The stress is palpable. “As a father I feel I should provide adequately for the children,” Kevin Ouma said, looking blankly down at the floor and at his feet. But he feels trapped in a low-paying job amid a contracting economy, rising food prices and living in an area that often doesn’t feel safe.
Nor does it always feel neighborly. Recent tensions have put barriers up between neighbors, resulting in a lonely, privatized life in which there is often not much comity. Rosalyn Ouma hates it when others ask, “Why aren’t you cooking today?”
“Everyone is keeping to themselves,” Kevin Ouma observes. In such an environment, he added, Kenya’s political leaders -- widely perceived as doing little to ease the food crisis -- seem detached and very far away indeed. “Our leaders, they are so distant from our problems,” he said.
The Oumas take inspiration from their Christian faith and in hopes of something better for their children. “We hope our daughters will go to the best schools so that they will not suffer like their parents,” Rosalyn Ouma said. “There is chance for a better life for those who go to college.”
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That is precisely the message Fr. Pius Kyule, a Roman Catholic priest in the Machakos district, a rural area southeast of Nairobi, tells his congregants and neighbors. He is advising parents to focus on education for their children because he sees little future for farming or cattle-raising. “With an education,” he said, “you can help a whole village.”
He sees life in rural Kenya as becoming less and less sustainable. More and more people are coming to him daily, asking for food.
Kyule and his diocesan colleagues, who are working with Catholic Relief Services in implementing a food security program, note that many households are doing their best just to maintain a diet of about a kilo of beans for six people.
The mounting problems are partly due to the rising food prices and partly due to drought, which is causing huge headaches for subsistence farmers. “It’s getting worse every year and people are suffering,” Kyule said.
In another sign of the interconnectedness of these problems, more and more people are cutting down trees in order to produce charcoal in order to buy food. “They’re not replanting,” Kyule said, resulting to the increasingly denuded countryside now seen in parts of Machakos.
It is a stark contrast when the cleric, 60, first visited the area in the 1950s -- when wild animals roamed and hills were verdant. Now, with little rain falling, more and more people are finding it hard to sustain a living in the desiccated region. “It’s like there is no hope,” he said.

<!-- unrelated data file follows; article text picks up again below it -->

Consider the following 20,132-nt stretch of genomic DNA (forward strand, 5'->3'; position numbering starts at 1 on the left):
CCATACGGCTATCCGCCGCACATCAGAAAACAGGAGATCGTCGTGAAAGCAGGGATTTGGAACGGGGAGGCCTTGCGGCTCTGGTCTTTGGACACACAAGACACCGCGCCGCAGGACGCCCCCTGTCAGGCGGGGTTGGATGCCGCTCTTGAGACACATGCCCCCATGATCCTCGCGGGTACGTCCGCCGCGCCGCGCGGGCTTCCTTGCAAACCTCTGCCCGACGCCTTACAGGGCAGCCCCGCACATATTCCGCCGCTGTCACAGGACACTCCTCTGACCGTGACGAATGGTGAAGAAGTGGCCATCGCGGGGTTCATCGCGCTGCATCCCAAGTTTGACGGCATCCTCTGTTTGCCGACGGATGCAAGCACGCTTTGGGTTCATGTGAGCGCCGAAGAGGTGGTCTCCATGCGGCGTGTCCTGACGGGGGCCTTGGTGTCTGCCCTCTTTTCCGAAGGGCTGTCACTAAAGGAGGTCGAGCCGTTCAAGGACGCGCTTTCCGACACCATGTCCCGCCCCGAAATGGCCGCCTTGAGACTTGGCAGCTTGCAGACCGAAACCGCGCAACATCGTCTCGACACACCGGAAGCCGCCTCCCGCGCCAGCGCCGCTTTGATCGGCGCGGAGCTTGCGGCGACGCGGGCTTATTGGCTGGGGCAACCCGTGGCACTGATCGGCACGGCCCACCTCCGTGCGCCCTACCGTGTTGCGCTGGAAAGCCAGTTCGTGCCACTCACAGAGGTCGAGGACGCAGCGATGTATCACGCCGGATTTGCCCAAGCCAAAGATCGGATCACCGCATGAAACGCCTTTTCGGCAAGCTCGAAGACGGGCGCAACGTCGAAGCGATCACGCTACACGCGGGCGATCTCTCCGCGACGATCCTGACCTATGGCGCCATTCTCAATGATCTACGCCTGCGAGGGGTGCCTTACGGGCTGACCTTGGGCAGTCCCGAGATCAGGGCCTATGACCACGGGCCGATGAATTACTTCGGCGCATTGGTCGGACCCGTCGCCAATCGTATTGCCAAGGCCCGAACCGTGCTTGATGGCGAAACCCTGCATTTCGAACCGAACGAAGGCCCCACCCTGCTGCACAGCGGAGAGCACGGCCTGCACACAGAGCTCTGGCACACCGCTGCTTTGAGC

While farmers like Joshua Muvinzu, 33, have not given up hope entirely, it is also true that the cycle of planting and replanting with few rains has not helped the land.
Muvinzu, who farms on seven acres, has to work as a day laborer to support his family; he hopes to join other farmers who have begun terracing as a way to conserve land and expand crop lands. But in the meantime, he sees a quiet crisis developing -- “sometimes in the market, there’s no food -- no beans, no corn.”
It is those realities that make many Kenyans want more from their government in terms of planning so the country is not lurching from crisis to crisis.
Mondo believes the country needs a dual track: urban planning in the cities and priority given to job creation in rural areas.
Sammy Matua seconded that, saying Africa as a whole has not enjoyed the benefits of long-term planning. “It’s like fire-fighting -- fires are put out but there is not any overall approach other than dealing with crises. The long-term is never addressed.
“Governments in Africa only react to crises, but there needs to be more of an emphasis on being proactive,” he said. “Because climate change, development and food -- they’re all interconnected.”
Mondo notes a cruel paradox in one aspect of Kenyan economic priorities: Among Kenya’s most profitable exports are flowers, which are grown in large greenhouses outside of Nairobi.
“If half of the greenhouses had tomatoes or beans [for local consumption], we’d solve a lot of problems,” he said. “Right now, Kenyans need food, not flowers.”
Next issue: A way forward; possible solutions.
[Chris Herlinger, a writer for the humanitarian agency Church World Service, is a New York-based freelance journalist. He was recently on assignment in Kenya and Ethiopia for NCR. His book Rubble Nation: Haiti’s Pain, Haiti’s Promise was just published by Seabury Books.]